Q: Can you go over the parameters of analytical and descriptive statements in your opinion? How do you assess statements as they are presented in a package? What is your point of view in general as you review statements?
A: First, it is important to recognize that both descriptive and analytical statements are important components of any analytical write-up. The descriptive statement provides facts without assessment. The analytical statement provides the relevance or importance of the facts in the descriptive statement. It is absolutely critical the appropriate facts are stated in a write up - as the first necessary step - and then that the relevance or importance of those facts are clearly stated by answering the "so what?" question.
Our focus in these sessions is to alert participants to the distinction between a descriptive statement and an analytical statement. In addition, we stress how important it is to avoid providing only facts without an associated analysis of those facts. Facts only become elevator analysis. The reader is told that key performance measures improve or deteriorate but is not informed about the significance of the movement in the performance ratio to a) the borrowing cause, b) the cash sources or repayment, c) the risks to a cash source of repayment, or d) the mitigants to the risk or risks.
Q: Could you please explain the difference between debt constant and the multiplier? Thank you.
A: The debt constant is a unique number for every combination of a) the interest rate, b) the amortization period, c) and the payment frequency. Once identified, a lender can use it to determine the annual debt service for a proposed amount of debt. If the debt constant is for equal quarterly payments, the annual debt service is divided by four to get the amount of equal quarterly debt service. If the constant is for equal monthly payments, the annual debt service is divided by 12 to get the amount of equal monthly payments.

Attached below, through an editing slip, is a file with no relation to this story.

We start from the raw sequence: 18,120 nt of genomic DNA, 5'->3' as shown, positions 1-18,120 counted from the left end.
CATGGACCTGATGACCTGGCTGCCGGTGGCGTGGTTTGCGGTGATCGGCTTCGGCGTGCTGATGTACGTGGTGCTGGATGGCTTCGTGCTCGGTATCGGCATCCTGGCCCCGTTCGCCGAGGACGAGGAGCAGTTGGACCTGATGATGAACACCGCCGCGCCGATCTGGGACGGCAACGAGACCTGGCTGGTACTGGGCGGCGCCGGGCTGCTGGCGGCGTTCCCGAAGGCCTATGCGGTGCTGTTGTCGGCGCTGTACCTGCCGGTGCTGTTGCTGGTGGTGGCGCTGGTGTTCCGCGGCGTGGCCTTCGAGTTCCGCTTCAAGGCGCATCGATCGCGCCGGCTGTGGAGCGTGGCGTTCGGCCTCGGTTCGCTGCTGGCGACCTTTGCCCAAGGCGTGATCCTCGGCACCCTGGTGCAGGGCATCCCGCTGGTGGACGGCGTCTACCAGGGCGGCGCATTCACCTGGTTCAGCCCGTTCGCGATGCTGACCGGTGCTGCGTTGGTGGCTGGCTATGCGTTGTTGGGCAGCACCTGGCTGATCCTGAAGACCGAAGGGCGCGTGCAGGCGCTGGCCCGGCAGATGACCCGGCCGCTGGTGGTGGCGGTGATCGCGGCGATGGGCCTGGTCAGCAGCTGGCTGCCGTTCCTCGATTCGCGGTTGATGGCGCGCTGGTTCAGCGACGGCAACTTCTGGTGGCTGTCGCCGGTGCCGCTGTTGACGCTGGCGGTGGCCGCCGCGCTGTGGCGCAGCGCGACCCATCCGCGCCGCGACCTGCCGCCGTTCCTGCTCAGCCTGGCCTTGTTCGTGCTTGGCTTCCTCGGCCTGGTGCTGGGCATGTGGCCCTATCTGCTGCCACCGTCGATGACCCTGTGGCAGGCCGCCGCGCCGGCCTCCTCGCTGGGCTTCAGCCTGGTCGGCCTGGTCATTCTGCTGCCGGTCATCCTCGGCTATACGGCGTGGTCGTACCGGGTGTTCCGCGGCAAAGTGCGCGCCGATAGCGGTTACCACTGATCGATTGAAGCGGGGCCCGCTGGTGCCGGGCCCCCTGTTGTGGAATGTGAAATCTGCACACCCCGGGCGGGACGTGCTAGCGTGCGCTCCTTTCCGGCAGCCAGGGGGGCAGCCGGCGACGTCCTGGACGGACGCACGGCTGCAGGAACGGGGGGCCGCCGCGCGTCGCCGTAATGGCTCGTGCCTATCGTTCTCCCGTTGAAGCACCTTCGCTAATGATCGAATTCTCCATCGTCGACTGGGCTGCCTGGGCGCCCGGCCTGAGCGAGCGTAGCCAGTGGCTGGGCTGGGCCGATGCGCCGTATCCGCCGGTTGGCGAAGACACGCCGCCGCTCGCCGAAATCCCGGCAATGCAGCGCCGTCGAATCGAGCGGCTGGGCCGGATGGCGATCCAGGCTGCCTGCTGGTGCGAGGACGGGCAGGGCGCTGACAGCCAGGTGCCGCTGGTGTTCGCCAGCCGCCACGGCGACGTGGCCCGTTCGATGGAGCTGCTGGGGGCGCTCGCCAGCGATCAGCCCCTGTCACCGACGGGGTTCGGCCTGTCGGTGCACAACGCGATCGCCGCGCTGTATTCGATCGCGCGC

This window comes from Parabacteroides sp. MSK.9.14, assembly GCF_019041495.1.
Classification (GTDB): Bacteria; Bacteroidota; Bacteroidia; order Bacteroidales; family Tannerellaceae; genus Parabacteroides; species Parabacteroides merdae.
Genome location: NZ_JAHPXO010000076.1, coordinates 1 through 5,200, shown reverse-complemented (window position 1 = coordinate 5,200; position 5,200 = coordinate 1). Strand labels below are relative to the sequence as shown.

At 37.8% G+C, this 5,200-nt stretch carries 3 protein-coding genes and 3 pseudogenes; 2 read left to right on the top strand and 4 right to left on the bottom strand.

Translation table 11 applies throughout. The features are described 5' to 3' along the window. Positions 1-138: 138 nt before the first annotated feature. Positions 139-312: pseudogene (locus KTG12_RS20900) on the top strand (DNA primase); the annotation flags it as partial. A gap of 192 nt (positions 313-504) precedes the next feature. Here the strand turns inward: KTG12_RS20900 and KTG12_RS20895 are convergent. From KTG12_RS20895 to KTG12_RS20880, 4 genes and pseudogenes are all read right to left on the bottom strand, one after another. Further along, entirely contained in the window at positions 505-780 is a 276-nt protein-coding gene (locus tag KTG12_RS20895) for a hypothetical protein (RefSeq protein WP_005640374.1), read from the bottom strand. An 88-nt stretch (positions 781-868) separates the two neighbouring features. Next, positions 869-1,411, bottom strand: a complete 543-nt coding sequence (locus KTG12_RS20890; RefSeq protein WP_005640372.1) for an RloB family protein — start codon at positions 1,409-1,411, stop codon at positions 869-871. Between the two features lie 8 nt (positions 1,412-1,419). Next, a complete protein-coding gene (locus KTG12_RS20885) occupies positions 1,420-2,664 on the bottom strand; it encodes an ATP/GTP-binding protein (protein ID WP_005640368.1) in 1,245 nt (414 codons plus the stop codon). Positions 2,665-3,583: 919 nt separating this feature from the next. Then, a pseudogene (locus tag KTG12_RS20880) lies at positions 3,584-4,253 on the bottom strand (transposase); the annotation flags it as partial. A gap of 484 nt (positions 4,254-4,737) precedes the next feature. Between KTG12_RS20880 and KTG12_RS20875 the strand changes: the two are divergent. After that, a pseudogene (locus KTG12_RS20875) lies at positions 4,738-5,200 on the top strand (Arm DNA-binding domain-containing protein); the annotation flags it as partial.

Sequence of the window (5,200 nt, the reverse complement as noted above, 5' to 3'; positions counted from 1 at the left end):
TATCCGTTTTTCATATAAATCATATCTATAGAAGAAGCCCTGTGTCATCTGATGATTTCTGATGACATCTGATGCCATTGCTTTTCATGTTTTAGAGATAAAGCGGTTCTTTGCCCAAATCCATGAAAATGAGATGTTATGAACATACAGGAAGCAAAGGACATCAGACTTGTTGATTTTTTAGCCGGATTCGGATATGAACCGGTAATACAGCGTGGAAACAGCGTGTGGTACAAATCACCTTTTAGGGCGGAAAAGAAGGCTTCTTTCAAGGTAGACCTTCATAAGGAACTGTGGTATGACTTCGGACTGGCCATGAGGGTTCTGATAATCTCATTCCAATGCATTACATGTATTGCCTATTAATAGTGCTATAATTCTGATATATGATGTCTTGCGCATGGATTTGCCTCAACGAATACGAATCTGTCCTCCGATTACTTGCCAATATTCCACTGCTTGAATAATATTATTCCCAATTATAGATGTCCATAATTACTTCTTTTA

In our initial example, we used the debt constant for an interest rate of 6.00% with a 25-year amortization period, and equal monthly payments, which is 0.077316. To determine the annual debt service with this pricing for a term loan of $4,181,250, we multiply the term loan amount by the debt constant to get annual debt service of $323,278 and monthly debt service of $26,940.
We then illustrated how lenders can use the debt constant to determine how much debt a given amount of net operating income (NOI) can support. To compute this amount, we divide the available NOI by the debt constant.
Q: On Break Even Vacancy why do we have to do 1.00 minus a value? Basically, why do we have to deduct the fraction from the 1.00? What does that 1 represent? Thank you
A: In effect, we first determine what percentage of potential gross income is absorbed by the sum of operating expenses and debt service. We then subtract this percentage amount from 1.00 to estimate the percentage of potential gross income that could be lost before the sum of operating expenses and debt service just match potential gross income. In this instance, potential gross income could fall by 6.8% before operating expenses and debt service were just covered by gross potential income - not much wiggle room if market conditions turn adverse.
Another approach to get at the same issue is to measure the sum of operating expenses and debt service against potential gross income. Using the same example, we see that potential gross income exceeds the sum of operating expenses and debt service by $35,825. This latter amount represents revenue from just two apartments, so if the property lost two tenants, it would be roughly at break-even.